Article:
Presidents’ Day was originally celebrated to honor George Washington on his birthday, February 22nd. The Founding Fathers have traditionally been granted great respect, and their achievements were indeed immense. They created the first modern country based on liberal principles, as laid out in the Declaration of Independence. The country they built was also the first large-scale republic in the modern world. Yet, in recent years, scholars have put forth a more balanced view of the founders, acknowledging their failures as well as their successes.
Despite their shortcomings, the early founders of our nation, up through current presidents, chose to do hard things, put others first, and create something bigger than themselves based on their core values. We don’t have to agree with everything someone does in order to respect their efforts and work, and the ideals behind it. Our Founding Fathers may be esteemed for getting the United States of America started, but they were still regular people, with all-too-human quirks, personality flaws, and family issues.
If they were so humanly flawed, how did these men come to create a great nation? One answer is that in British society at the time, power and influence were typically based on inheritance. But in the colonies, everything was new–creating opportunities for those with talent and a strong work ethic to succeed. The result was what Jefferson called “a natural aristocracy” based on merit instead of bloodlines. In Britain, men such as Alexander Hamilton and Benjamin Franklin would never have come to power because of their humble origins. Instead, they were able to break through those social barriers to become leaders in the Revolution, and help shape the colonies into a new nation.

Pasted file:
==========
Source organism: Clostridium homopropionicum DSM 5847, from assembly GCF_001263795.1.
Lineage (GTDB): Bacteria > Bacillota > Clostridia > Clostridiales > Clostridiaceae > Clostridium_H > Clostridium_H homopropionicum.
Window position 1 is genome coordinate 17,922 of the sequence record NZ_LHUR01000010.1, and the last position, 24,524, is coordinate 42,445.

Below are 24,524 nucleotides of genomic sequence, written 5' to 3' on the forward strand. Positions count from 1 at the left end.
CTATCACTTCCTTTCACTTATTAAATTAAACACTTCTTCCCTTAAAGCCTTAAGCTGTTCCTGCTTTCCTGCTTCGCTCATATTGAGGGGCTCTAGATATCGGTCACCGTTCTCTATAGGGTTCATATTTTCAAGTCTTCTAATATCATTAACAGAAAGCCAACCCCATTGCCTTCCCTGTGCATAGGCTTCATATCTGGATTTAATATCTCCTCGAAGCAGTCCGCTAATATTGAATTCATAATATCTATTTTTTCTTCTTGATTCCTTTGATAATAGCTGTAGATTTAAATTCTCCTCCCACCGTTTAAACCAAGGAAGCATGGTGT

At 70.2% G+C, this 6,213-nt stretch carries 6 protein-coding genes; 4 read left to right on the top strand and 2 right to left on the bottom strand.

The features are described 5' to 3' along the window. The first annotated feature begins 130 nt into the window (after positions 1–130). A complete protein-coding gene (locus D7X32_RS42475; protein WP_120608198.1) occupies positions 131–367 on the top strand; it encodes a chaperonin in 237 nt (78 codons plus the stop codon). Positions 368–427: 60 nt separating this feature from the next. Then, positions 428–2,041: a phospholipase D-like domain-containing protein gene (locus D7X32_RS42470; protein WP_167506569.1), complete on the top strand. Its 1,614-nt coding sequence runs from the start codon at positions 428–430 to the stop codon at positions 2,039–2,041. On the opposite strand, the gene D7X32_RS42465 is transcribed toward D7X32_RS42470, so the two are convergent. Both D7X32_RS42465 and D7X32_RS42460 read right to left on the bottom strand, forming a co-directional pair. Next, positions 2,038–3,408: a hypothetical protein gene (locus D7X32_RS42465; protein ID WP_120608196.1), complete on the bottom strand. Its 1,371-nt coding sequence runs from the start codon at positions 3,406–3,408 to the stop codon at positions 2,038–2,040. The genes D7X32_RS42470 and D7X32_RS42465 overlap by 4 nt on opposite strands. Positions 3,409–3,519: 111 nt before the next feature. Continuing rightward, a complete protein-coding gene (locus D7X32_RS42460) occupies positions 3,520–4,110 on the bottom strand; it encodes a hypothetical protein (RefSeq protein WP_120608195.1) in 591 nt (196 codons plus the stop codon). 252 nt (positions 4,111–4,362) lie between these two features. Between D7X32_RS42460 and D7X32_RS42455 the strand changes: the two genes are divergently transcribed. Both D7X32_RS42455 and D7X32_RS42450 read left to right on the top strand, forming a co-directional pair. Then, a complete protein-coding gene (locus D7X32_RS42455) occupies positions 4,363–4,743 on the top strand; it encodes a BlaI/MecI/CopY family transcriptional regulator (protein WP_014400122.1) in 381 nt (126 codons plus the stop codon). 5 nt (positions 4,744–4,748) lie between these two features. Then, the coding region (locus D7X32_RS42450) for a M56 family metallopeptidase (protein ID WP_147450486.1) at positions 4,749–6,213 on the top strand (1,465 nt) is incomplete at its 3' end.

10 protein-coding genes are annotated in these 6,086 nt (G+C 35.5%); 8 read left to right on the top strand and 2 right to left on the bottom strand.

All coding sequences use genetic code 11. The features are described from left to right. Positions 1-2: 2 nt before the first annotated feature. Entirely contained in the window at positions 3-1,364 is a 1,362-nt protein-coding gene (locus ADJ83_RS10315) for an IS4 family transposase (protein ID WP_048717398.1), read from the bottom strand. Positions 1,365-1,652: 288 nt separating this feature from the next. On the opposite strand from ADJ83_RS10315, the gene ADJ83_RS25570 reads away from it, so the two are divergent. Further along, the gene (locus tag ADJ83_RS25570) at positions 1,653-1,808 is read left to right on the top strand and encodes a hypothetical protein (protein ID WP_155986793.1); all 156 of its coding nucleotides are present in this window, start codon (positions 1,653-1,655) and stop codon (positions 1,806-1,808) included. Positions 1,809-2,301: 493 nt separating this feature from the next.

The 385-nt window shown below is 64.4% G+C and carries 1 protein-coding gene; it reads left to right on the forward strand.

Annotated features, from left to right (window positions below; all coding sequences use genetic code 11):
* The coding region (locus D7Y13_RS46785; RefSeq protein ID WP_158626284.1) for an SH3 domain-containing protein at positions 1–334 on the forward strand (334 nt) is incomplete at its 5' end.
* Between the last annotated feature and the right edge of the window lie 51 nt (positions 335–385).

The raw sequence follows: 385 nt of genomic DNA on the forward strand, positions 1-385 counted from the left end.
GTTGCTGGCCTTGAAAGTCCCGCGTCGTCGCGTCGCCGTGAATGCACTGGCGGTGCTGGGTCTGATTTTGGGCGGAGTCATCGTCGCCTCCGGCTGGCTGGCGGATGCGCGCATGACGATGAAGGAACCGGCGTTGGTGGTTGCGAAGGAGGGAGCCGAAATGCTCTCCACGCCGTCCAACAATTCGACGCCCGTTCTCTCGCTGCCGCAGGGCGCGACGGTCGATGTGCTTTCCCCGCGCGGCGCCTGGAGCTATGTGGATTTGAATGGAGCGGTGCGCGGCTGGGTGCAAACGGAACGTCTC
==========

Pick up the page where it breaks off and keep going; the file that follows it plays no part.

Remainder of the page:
Even as the Founders are reevaluated by modern scholars, their legacy remains undeniable and ever present. The Constitution they drafted is the oldest written national constitution still in use. The diversity of opinions among the Founding Fathers were what allowed them to create a new, successful nation and also led to the creation of the first political parties. This culture of debate and political opposition is another legacy of the Founders that remains fundamental to American politics today and provides the ability to learn from each other and decide what’s best for the nation as a whole.